Greek meteorologists have denied that there is a link between the deadly floods in western Attica and hurricane Numa that hit western Greece a few days later.
According to a statement released on Wednesday by the National Observatory in Athens, the floods that caused the deaths of at least 21 people were the result of a system of low pressure called Eurydice that appeared over Greece between 13 and 17 November.
The tropical-like cyclone; which was named Numa by the University of Berlin, or Zenon as it was named by the National Observatory of Athens, struck western Greece three days later on the 18th and 19th of November, and was unrelated to the tragic events that took place in Attica, the Observatory says.
Numa, previously thought by some as being responsible for the havoc caused near Athens, was a powerful storm known in scientific literature as ‘medicane’—a portmanteau of the words ‘Mediterranean’ and ‘hurricanes’.
Medicanes aren’t considered full-fledged tropical systems, since the waters of the Mediterranean aren’t extensive or warm enough to sustain a true hurricane.
However, recent studies suggest that medicanes will most likely follow the same pattern as tropical hurricanes, increasing in intensity due to climate change, says Dr Emmanouil Flaounas.
Speaking to the Greek Reporter, the meteorologist from the National Observatory of Athens says that “although the number of medicanes has remained more or less constant over the last decades, a trend of greater intensity appears to be forming in the future.”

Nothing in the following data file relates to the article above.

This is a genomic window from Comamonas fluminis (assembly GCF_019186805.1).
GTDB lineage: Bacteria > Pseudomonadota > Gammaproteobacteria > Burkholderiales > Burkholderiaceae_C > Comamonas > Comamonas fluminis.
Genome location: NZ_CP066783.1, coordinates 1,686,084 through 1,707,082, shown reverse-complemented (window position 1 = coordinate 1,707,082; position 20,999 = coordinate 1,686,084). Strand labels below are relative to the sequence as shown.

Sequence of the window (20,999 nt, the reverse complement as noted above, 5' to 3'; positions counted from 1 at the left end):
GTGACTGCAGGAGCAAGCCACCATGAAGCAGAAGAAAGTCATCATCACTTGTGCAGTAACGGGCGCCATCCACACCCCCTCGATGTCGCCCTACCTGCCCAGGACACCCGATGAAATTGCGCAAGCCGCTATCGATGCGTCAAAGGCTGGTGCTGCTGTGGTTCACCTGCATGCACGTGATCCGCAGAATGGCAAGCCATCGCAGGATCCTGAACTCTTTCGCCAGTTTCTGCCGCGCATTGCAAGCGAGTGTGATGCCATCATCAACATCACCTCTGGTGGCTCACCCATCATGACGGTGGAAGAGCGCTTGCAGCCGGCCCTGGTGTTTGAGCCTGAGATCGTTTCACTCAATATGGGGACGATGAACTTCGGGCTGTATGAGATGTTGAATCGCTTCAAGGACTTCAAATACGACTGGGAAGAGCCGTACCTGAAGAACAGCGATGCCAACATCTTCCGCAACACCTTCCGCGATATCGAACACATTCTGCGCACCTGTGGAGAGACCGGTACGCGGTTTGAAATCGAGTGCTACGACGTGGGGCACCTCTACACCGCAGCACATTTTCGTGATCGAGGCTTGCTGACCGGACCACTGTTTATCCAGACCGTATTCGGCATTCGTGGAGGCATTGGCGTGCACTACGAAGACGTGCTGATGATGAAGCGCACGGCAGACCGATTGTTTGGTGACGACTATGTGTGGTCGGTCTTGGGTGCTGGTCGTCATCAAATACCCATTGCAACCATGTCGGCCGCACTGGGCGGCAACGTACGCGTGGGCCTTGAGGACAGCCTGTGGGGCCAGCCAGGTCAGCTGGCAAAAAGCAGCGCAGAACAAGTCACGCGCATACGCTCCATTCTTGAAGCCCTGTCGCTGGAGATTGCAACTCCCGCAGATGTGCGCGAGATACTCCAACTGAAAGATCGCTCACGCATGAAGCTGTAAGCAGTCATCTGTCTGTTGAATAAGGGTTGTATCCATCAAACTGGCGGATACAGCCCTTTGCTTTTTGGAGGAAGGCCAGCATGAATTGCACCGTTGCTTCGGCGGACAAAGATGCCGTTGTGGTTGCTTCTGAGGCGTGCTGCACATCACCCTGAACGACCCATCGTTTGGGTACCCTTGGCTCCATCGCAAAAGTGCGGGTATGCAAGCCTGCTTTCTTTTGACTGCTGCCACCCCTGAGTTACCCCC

“This is a result of climate change,” he said, where warmer Mediterranean Sea surface temperatures are expected in climate future projections.
Dr. Flaounas, who is conducting research on these storms in an EU-funded project called ExMeCy, says that the systematic observation of data from the satellites since the early 70s has established that on average two to three medicanes form each year.
Although not as powerful as tropical cyclones, these storms can bring heavy rainfall and high winds, causing billions of Euros in damage in the countries surrounding the Mediterranean.
“About once to three times per year, these cyclones may reach comparable intensity to a Category 1 hurricane,” explained Dr Flaounas. “They can cause a lot of damage and flooding.”
However, it is rather improbable to associate the tragic events at Attica to climate change, he adds.